Anti-UN protest in the CAR capital of Bangui
Hundreds of protesters in the Central African Republic (CAR) have called for the departure of United Nations peacekeepers from the country, amid a reported gunfire exchange between the UN forces and an armed group.
The protesters gathered near a major roundabout in the CAR capital of Bangui on Monday, holding anti-UN posters and throwing stones at the troops deployed in the area. “We have seen that their mission has no use and it’s just better that they leave,” said a participant in the rally.
Herve Verhoosel, the spokesman for the UN peacekeeping mission in the CAR (MINUSCA), also said a brief firefight had erupted earlier in the morning when unidentified armed men opened fire on a UN patrol. He said that he was unaware of the probable casualties in the attack, adding that the situation was under control and calm had returned to the area.
This photo taken on January 2, 2016, shows United Nations peacekeepers patrolling outside a vote-counting center for the presidential and parliamentary elections in Bangui, the capital of the Central African Republic. (Photo by AFP)
The CAR, one of the world’s poorest countries, plunged into turmoil in December 2013, when Christian armed groups launched coordinated attacks against the mostly-Muslim Seleka group, which itself had toppled the government in March that year.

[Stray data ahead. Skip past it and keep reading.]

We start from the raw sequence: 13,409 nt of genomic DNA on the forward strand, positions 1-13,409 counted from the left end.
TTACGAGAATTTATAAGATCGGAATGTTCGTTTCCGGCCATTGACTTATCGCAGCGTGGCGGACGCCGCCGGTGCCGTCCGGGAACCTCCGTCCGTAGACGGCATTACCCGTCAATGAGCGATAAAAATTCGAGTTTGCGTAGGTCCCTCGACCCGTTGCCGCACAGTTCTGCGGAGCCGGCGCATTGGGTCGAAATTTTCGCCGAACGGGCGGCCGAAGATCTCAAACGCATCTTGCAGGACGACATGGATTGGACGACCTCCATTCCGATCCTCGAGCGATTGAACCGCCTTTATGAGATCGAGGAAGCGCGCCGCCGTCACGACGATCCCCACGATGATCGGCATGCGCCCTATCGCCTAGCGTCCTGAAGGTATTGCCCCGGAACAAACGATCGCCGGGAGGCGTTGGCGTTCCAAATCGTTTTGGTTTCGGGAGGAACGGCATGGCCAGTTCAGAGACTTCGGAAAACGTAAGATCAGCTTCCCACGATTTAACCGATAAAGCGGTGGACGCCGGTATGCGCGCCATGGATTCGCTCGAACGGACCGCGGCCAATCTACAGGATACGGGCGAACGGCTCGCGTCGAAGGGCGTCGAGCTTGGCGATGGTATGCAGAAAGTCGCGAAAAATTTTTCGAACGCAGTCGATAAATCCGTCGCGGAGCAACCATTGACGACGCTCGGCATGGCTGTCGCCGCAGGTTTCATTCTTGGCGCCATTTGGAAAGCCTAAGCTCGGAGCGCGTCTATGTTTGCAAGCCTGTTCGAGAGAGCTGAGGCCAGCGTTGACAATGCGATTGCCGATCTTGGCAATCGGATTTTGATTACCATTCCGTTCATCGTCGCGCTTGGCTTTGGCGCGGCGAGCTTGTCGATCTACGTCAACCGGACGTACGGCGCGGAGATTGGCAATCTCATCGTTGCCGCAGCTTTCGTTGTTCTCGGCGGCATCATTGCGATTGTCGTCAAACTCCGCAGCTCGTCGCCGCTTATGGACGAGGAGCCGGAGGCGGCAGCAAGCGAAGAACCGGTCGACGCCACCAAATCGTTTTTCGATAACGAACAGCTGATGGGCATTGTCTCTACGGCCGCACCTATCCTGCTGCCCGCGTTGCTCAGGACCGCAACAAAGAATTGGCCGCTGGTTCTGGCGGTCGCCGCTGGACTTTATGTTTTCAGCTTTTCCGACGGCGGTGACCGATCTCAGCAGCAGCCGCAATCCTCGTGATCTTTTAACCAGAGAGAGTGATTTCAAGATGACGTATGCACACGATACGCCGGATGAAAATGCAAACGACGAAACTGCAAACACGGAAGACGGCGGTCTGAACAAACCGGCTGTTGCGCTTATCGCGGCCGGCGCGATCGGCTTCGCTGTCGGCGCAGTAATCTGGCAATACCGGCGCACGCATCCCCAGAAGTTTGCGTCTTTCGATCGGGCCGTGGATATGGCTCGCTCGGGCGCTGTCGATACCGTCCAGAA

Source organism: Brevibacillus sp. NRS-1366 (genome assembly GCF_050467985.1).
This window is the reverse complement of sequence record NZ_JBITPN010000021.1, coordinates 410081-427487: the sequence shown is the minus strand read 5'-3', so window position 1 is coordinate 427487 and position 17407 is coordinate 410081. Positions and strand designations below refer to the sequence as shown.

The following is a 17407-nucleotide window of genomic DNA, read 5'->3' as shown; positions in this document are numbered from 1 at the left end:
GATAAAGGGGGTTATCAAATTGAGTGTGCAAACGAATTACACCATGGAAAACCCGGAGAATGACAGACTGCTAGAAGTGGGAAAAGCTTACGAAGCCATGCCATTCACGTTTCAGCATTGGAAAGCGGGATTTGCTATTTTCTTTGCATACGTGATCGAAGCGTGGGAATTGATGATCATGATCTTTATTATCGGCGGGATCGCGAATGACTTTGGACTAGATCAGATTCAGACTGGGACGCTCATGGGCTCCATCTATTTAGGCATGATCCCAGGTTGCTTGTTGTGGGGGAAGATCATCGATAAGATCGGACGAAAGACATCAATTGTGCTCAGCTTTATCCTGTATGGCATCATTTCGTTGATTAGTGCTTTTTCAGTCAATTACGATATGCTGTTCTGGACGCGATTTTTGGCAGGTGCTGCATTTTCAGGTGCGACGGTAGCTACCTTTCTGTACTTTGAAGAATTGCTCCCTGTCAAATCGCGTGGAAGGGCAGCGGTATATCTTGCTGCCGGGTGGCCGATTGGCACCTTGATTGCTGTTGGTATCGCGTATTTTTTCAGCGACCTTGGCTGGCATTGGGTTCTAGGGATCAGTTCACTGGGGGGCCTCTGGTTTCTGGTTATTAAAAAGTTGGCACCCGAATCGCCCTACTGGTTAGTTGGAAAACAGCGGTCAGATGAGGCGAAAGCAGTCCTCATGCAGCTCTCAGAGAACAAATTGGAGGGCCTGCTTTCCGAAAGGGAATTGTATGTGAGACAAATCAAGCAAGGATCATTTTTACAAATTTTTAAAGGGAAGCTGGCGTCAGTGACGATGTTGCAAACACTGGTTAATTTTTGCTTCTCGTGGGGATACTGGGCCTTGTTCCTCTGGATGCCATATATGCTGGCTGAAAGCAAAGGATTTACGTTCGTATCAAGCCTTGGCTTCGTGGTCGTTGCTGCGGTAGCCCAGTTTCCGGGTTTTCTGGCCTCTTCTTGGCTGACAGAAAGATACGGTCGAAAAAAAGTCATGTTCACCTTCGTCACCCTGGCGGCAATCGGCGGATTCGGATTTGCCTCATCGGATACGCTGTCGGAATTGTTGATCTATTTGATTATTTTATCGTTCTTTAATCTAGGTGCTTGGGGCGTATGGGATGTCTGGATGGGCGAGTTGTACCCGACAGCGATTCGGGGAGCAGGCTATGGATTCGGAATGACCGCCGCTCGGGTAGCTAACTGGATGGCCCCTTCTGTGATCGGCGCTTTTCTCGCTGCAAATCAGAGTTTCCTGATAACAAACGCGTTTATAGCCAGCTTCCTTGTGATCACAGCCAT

Clashes have forced MINUSCA to deploy some 12,000 troops in the resource-rich African country. In July 2014, Seleka and anti-Balaka representatives signed a ceasefire agreement in the Congolese capital, Brazzaville, but the country has not yet emerged from its bloody past.
According to the latest UN estimates, the conflict in the CAR has left thousands of people dead and internally displaced 399,000 people. The conflict has also forced hundreds of people to flee to neighbouring countries.
The call for the departure of the UN peacekeepers comes as MINUSCA has been dogged by dozens of allegations of sexual abuse in the CAR. Last December, a study by independent experts accused the UN of failing to respond to “gross institutional failure” to abuse allegations. It said that children as young as nine were encouraged to have sex in exchange for food or money in the country.